Storms expose structural problems behind failure of power networks
Underinvestment in power grids, a growing tendency to rely on long-distance electricity transmission from remote regions and a lack of contingency planning are structural problems exposed by the snowstorm-induced power cuts on the mainland, according to analysts.
As millions of people in central provinces mark the Lunar New Year in their power and water-deprived homes, it is time for officials at the nation's power and economic policies planning authorities to reflect on what could have been done to prevent or reduce economic losses from such disasters.
While snow and ice storms of the magnitude seen last month may happen only once in half a century, a stronger power distribution system and better contingency planning could have lessened the damage.
Analysts say vulnerability of the power grid system stemmed partly from underinvestment, as the system's expansion lagged behind generation capacity, which more than doubled in the past five years, at an average annual rate of 16 per cent.
'China's power grids are not well-connected and are exposed to structural risks as the grid companies were not catching up with the expansion of the power producers,' says Fitch Ratings director of energy and utilities Simon Wong.
According to a Lehman Brothers research report citing State Electricity Regulatory Commission figures, the central power grid had an average reliability rate of 99.82 per cent in 2006, with the average household suffering 16 hours of power cuts that year. The grid covers Chongqing city and Henan, Hubei, Hunan, Jiangxi and Sichuan provinces, most of which were hard hit by the winter storms.
The regional grid ranked first in terms of population but second-worst among the nation's six regional grids on reliability, after the sparsely populated northwest grid.
The statistics only add to the case for an overhaul of the grid.
While more power lines alone may not have been enough to prevent the power cuts caused by storms - the lines can still collapse under the weight of ice - investing in better connectivity between regional power grids could have at least reduced the damage.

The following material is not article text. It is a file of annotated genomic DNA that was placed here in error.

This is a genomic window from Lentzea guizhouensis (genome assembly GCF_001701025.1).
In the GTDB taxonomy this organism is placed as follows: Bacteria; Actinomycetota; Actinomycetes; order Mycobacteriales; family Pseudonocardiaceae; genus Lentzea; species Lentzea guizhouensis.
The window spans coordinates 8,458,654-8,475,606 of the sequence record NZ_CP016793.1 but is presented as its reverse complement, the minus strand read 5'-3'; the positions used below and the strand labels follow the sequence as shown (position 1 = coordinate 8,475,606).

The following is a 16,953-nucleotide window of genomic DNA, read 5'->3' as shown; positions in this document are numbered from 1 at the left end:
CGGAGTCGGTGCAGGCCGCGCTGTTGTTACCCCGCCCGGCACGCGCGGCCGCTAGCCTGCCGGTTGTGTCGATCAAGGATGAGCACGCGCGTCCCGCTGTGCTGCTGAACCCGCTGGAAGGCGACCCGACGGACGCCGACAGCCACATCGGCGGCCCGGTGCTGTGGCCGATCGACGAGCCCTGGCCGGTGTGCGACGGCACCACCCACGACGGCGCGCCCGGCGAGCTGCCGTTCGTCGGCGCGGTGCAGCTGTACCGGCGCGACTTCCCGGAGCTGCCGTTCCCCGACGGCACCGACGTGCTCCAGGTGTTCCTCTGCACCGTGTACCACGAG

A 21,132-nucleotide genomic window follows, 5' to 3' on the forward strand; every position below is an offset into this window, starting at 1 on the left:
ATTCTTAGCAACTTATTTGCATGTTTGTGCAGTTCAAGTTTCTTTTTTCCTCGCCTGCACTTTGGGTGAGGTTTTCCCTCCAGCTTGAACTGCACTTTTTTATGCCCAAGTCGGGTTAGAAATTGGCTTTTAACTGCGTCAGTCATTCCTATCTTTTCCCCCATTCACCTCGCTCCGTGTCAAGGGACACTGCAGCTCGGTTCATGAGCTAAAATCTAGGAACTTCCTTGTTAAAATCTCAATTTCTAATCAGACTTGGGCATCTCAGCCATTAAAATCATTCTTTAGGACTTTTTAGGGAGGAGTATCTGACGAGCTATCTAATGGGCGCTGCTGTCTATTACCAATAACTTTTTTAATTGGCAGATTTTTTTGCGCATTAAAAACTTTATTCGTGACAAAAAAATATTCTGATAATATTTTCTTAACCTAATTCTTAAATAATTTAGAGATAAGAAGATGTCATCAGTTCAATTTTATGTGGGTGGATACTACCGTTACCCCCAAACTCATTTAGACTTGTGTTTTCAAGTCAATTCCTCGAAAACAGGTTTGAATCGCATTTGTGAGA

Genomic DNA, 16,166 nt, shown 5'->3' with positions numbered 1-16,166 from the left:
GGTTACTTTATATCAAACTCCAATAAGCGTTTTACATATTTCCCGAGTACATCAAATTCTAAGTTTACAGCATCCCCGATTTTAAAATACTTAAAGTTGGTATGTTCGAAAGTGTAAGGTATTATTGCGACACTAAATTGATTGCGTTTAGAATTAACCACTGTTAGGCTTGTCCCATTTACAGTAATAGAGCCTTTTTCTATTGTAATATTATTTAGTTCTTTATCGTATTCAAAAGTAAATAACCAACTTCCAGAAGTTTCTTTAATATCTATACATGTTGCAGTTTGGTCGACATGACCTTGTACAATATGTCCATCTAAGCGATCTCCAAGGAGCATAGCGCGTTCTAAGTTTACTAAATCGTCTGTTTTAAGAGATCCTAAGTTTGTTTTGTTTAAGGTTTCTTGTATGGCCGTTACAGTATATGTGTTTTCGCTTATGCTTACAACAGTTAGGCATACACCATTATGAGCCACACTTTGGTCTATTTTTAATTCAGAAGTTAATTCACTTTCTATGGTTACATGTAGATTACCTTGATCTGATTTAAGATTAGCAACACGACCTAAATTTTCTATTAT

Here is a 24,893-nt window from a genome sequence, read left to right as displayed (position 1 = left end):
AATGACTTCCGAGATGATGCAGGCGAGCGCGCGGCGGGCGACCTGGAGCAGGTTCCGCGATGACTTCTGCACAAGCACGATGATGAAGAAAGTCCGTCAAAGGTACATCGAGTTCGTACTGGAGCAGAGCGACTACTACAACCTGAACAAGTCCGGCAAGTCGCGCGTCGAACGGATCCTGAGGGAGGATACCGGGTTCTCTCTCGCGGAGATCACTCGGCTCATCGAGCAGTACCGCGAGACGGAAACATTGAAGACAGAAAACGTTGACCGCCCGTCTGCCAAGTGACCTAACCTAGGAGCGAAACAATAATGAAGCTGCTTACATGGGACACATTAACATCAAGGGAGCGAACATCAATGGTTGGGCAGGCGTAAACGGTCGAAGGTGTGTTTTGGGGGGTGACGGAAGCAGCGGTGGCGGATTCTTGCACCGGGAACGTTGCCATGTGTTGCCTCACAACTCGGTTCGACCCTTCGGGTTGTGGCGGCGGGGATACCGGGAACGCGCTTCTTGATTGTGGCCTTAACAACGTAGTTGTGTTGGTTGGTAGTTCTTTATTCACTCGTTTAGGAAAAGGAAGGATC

Robert Blohm, a member of the North American Electric Reliability Council and an adviser to monopoly power distributor State Grid Corp of China, says the power industry lacks leadership in putting the improvement of reliability first since its focus was on expanding the quantity of power supply not quality.
'It is not that they are not interested in adopting software and planning tools to improve reliability and contingency planning, but there is no leadership to move ahead,' Mr Blohm said.
He cautioned against relying solely on rerouting electricity from one grid to another in case of emergency power failures, as this could disturb the entire system and cause cuts in other regions, similar to the intergrid power cuts in North America a few years ago.
Mr Blohm also said the mainland's growing reliance on transmission of electricity from large-scale generators in remote regions to the vast coastal markets via long-distance power lines had exposed it to greater risks of widespread breakdowns. He said central China could draw lessons from the massive blackouts of Canada's Quebec province in the late 1990s, when freezing rain pulled down power lines, caused power cuts and cut water supplies to millions as water filtration systems could not operate. Both central China and Quebec have large hydropower plants that rely on long-distance power transmission.
'Fortunately, Quebec has large gas-fired power plants that can be fired up at the last minute to allow water filtration plants to operate,' Mr Blohm said.
Despite the gloom in the aftermath of the snowstorms, the disaster could spur greater investment in the power distribution sector.
Already, Beijing has upgraded the nation's planned investment in power grids to 1.8 trillion yuan for the five years to 2010, from 1.2 trillion yuan planned in 2006, according to the Lehman report.